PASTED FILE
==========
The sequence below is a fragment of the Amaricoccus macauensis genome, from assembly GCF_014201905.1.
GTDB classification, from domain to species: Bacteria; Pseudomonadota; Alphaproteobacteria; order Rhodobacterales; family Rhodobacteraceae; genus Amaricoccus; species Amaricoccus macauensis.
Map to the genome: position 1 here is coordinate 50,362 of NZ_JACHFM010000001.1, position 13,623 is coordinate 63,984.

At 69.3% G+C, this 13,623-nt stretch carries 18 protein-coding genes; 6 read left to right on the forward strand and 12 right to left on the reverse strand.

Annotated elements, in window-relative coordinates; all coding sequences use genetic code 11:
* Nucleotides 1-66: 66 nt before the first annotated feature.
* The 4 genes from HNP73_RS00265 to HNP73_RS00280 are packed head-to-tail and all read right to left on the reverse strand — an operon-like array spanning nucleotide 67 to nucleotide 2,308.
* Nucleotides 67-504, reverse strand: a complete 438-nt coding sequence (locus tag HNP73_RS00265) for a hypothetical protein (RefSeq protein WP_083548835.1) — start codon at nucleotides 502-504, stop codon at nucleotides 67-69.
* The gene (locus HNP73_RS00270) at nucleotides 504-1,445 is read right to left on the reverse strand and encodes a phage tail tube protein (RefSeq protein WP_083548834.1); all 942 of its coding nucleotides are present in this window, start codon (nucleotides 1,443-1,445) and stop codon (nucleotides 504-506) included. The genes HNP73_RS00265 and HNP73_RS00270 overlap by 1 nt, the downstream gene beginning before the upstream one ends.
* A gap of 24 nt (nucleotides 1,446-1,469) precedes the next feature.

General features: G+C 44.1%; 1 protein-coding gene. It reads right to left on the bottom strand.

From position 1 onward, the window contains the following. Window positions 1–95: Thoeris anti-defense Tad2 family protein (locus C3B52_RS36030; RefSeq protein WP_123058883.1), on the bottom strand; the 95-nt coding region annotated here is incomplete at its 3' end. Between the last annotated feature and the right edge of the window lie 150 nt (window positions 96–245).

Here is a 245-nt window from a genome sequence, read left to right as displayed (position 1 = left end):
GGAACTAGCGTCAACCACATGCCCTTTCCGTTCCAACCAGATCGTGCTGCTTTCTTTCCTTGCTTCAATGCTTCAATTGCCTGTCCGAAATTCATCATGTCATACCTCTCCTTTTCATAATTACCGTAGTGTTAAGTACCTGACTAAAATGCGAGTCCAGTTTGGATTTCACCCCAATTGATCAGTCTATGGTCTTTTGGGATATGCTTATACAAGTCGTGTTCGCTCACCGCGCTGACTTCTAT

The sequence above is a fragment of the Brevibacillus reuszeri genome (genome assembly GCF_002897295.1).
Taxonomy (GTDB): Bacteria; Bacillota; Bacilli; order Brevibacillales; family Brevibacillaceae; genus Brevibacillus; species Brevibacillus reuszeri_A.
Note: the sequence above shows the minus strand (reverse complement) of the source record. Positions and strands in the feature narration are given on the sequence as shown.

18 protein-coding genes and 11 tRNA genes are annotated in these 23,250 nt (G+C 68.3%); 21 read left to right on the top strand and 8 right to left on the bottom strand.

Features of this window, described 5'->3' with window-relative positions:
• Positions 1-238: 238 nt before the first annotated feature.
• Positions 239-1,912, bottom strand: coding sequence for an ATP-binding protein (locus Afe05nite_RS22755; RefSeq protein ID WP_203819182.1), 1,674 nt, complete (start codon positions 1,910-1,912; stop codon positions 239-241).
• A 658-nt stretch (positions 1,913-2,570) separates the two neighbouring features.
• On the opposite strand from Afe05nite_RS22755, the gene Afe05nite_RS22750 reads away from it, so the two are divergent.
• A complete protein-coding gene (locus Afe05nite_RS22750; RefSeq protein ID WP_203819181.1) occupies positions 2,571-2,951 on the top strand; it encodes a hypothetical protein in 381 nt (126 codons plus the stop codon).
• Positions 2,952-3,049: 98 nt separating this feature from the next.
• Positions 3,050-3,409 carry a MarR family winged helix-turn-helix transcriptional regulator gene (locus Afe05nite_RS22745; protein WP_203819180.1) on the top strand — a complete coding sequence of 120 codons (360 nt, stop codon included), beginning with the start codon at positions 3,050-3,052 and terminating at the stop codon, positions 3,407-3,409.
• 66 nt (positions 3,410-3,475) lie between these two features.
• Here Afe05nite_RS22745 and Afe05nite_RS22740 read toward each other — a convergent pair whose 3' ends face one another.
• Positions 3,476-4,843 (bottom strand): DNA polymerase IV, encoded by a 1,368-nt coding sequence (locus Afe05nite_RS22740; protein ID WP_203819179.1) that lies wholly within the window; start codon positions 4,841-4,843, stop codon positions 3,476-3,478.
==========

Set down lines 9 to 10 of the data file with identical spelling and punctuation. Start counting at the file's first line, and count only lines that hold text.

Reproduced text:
* The gene (locus HNP73_RS00270) at nucleotides 504-1,445 is read right to left on the reverse strand and encodes a phage tail tube protein (RefSeq protein WP_083548834.1); all 942 of its coding nucleotides are present in this window, start codon (nucleotides 1,443-1,445) and stop codon (nucleotides 504-506) included. The genes HNP73_RS00265 and HNP73_RS00270 overlap by 1 nt, the downstream gene beginning before the upstream one ends.
* A gap of 24 nt (nucleotides 1,446-1,469) precedes the next feature.